Written by Ben

I have a riddle for you: I was not hired, but my boss can fire me. I am in school, but do not attend class. I earn credits each term, but not grades. My job is learning and I learn by working. I’m 27 years old, but I have never been unemployed, underemployed, or fully employed, nor have I ever been a part-time student, failed a class, or changed majors. Who am I?

And more practically, do I have the right to form a labor union with those like me?

I am a graduate student. But does that make me a student or employee? This is the riddle that the National Labor Relations Board (NLRB) answered last week, when it issued a ruling declaring that “students who perform services at a university in connection with their studies are statutory [(legally)] employees” according to the National Labor Relations Act (NLRA). This ruling overruled a previous ruling from 2004 (Brown University), which overruled an earlier decision from 2000 (New York University), which reversed a decision from 1974 (Stanford University), which ruled that “payments to the [research assistants] are in the nature of stipends and grants to permit them to pursue their advanced degrees and are not based on the skill or function of the particular individual.” This legal back-and-forth shows that many people don’t really understand who and what graduate students are.

The essential role of a student is to learn, and the essential role of an employee is to provide a service for their employer. A PhD student does a little of both. As a PhD student in Microbiology, I take courses and read scientific literature in order to learn what’s already known. But a huge part of my role is to add value to my institution by conducting novel research and publishing my findings, and this constitutes a full-time (or more than full-time) job that is compensated accordingly.



“Piled Higher and Deeper” #1892 by Jorge Cham


My direct boss, the Principal Investigator (PI) of my lab, makes her career by publishing the science that comes from her lab in scientific journals. She doesn’t have time to conduct all the experiments that go into these publications, so, like any employer, she delegates tasks and assigns projects. Her job is to keep the lab funded, contribute to the success of her department, and oversee her employees. In this way, the PI-student relationship is just like any employer-employee relationship.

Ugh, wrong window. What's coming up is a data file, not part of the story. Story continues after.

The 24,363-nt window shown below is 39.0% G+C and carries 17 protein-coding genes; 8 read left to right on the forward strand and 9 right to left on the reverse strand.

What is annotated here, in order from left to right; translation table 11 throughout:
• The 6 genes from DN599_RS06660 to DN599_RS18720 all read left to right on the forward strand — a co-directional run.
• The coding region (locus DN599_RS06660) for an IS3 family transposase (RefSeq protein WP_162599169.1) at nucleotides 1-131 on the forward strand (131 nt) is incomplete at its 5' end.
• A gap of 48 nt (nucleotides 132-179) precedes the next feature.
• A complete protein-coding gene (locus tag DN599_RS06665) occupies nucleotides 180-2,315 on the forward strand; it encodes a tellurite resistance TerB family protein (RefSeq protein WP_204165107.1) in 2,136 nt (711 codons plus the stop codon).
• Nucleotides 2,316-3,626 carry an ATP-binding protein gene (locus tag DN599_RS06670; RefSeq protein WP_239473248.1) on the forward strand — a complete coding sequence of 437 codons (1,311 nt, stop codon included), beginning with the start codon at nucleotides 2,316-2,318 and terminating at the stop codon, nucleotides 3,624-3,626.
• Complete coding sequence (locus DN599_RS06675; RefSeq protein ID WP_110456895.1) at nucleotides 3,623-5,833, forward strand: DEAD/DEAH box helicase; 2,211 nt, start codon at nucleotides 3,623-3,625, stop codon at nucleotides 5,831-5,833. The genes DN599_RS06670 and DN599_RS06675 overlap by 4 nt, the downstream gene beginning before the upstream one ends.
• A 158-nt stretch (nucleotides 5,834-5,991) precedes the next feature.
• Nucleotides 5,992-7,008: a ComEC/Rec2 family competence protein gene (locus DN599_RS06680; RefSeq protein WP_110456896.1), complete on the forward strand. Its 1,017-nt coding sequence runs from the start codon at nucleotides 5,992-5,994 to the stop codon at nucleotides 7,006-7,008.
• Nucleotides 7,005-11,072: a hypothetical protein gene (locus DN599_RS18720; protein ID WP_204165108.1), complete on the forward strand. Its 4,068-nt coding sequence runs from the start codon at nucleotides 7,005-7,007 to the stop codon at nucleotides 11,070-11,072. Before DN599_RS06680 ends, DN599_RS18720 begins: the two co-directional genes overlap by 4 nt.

The difference is that I work at a school, and this school has different rules for students and its other employees. Employees get time off, floating holidays, retirement plans, etc. Since there is no reason for undergraduate or medical students to get these benefits, why should graduate students? The argument against allowing graduate students to unionize is that collective bargaining would disrupt the educational relationship between students and school. This makes sense if you think about a union of students bargaining for easier graduation requirements.

But that’s not what is going to happen.

Graduate students at public universities have been allowed to unionize for years without ill effects (employees at public universities are considered government employees, and thus are not covered by the NLRB). Instead, students are going to bargain like employees: insisting that their work is properly compensated, having reasonable procedures in place for lodging complaints against faculty and administrative policies, and having the NLRB able to mediate disputes between parties.

The school’s goal is to have me graduate with a PhD, which happens to entail getting work done that is good for the school. That happens to be my goal as well, which brings us to the question, why would graduate students want to unionize?

The answer to that question is the same as it would be for other groups of workers: to not be taken advantage of! One of the biggest arguments for unions is that graduate students are often treated as cheap labor and are asked to teach classes for low compensation, no time off, few if any benefits, etc. For example, schools may pay graduate students the same amount for being the head teaching fellow of a large course as they would for teaching a small section of a course. A union could demand a fair pay scale based on class size or teaching hours required (e.g. class time + recitations + office hours).

While I personally don’t feel the need to start a graduate student workers union (my school has a graduate student council that represents us to the administration), there are many graduate students out there who feel their school does not address their needs.

So who am I?

I am a human being who wants best for my fellow human beings.

Because graduate students are, first and foremost, human beings, who deserve fair treatment.

benBen is a sixth year PhD student in Virology and Microbiology. He plans on pursuing a career in Public Health after finishing his degree.

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